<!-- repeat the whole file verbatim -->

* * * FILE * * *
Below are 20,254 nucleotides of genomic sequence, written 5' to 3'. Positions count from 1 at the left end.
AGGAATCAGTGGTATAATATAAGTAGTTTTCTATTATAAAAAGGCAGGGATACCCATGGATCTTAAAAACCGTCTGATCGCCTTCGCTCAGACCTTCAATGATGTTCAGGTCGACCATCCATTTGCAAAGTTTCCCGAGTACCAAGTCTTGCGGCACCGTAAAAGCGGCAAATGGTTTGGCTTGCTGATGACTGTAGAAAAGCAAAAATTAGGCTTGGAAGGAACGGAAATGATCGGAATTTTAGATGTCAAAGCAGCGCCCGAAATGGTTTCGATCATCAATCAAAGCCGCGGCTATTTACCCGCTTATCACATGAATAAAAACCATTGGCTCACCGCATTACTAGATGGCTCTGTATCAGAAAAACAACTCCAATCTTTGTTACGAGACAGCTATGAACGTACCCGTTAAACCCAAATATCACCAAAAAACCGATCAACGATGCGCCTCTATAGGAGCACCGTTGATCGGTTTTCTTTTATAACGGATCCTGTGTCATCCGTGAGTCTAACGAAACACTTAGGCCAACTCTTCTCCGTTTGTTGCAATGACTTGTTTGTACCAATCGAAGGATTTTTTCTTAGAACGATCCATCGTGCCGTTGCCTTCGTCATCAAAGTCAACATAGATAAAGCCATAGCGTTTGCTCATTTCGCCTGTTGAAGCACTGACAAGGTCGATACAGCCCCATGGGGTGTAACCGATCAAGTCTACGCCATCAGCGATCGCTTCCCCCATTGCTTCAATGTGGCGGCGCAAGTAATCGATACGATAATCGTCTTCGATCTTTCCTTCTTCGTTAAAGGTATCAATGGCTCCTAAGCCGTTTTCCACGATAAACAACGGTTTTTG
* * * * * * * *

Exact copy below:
Below are 20,254 nucleotides of genomic sequence, written 5' to 3'. Positions count from 1 at the left end.
AGGAATCAGTGGTATAATATAAGTAGTTTTCTATTATAAAAAGGCAGGGATACCCATGGATCTTAAAAACCGTCTGATCGCCTTCGCTCAGACCTTCAATGATGTTCAGGTCGACCATCCATTTGCAAAGTTTCCCGAGTACCAAGTCTTGCGGCACCGTAAAAGCGGCAAATGGTTTGGCTTGCTGATGACTGTAGAAAAGCAAAAATTAGGCTTGGAAGGAACGGAAATGATCGGAATTTTAGATGTCAAAGCAGCGCCCGAAATGGTTTCGATCATCAATCAAAGCCGCGGCTATTTACCCGCTTATCACATGAATAAAAACCATTGGCTCACCGCATTACTAGATGGCTCTGTATCAGAAAAACAACTCCAATCTTTGTTACGAGACAGCTATGAACGTACCCGTTAAACCCAAATATCACCAAAAAACCGATCAACGATGCGCCTCTATAGGAGCACCGTTGATCGGTTTTCTTTTATAACGGATCCTGTGTCATCCGTGAGTCTAACGAAACACTTAGGCCAACTCTTCTCCGTTTGTTGCAATGACTTGTTTGTACCAATCGAAGGATTTTTTCTTAGAACGATCCATCGTGCCGTTGCCTTCGTCATCAAAGTCAACATAGATAAAGCCATAGCGTTTGCTCATTTCGCCTGTTGAAGCACTGACAAGGTCGATACAGCCCCATGGGGTGTAACCGATCAAGTCTACGCCATCAGCGATCGCTTCCCCCATTGCTTCAATGTGGCGGCGCAAGTAATCGATACGATAATCGTCTTCGATCTTTCCTTCTTCGTTAAAGGTATCAATGGCTCCTAAGCCGTTTTCCACGATAAACAACGGTTTTTG